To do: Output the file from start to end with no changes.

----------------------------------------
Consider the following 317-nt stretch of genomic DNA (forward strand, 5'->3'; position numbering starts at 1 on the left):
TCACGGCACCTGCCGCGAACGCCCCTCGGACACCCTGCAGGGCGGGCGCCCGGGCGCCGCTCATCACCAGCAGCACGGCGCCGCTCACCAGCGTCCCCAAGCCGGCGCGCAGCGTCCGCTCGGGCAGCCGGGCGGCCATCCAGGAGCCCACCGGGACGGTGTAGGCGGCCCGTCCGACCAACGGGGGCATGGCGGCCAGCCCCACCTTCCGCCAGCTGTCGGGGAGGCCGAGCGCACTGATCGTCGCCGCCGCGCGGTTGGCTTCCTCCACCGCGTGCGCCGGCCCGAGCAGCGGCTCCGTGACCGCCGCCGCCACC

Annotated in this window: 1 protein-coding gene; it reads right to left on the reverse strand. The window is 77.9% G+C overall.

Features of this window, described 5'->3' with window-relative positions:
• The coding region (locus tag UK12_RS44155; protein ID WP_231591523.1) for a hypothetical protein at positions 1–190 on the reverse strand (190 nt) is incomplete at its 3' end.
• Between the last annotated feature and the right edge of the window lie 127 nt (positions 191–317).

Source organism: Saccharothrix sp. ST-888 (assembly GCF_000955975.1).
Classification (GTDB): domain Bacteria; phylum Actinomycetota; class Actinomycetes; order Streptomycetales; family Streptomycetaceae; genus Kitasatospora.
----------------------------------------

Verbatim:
Consider the following 317-nt stretch of genomic DNA (forward strand, 5'->3'; position numbering starts at 1 on the left):
TCACGGCACCTGCCGCGAACGCCCCTCGGACACCCTGCAGGGCGGGCGCCCGGGCGCCGCTCATCACCAGCAGCACGGCGCCGCTCACCAGCGTCCCCAAGCCGGCGCGCAGCGTCCGCTCGGGCAGCCGGGCGGCCATCCAGGAGCCCACCGGGACGGTGTAGGCGGCCCGTCCGACCAACGGGGGCATGGCGGCCAGCCCCACCTTCCGCCAGCTGTCGGGGAGGCCGAGCGCACTGATCGTCGCCGCCGCGCGGTTGGCTTCCTCCACCGCGTGCGCCGGCCCGAGCAGCGGCTCCGTGACCGCCGCCGCCACC

Annotated in this window: 1 protein-coding gene; it reads right to left on the reverse strand. The window is 77.9% G+C overall.

Features of this window, described 5'->3' with window-relative positions:
• The coding region (locus tag UK12_RS44155; protein ID WP_231591523.1) for a hypothetical protein at positions 1–190 on the reverse strand (190 nt) is incomplete at its 3' end.
• Between the last annotated feature and the right edge of the window lie 127 nt (positions 191–317).

Source organism: Saccharothrix sp. ST-888 (assembly GCF_000955975.1).
Classification (GTDB): domain Bacteria; phylum Actinomycetota; class Actinomycetes; order Streptomycetales; family Streptomycetaceae; genus Kitasatospora.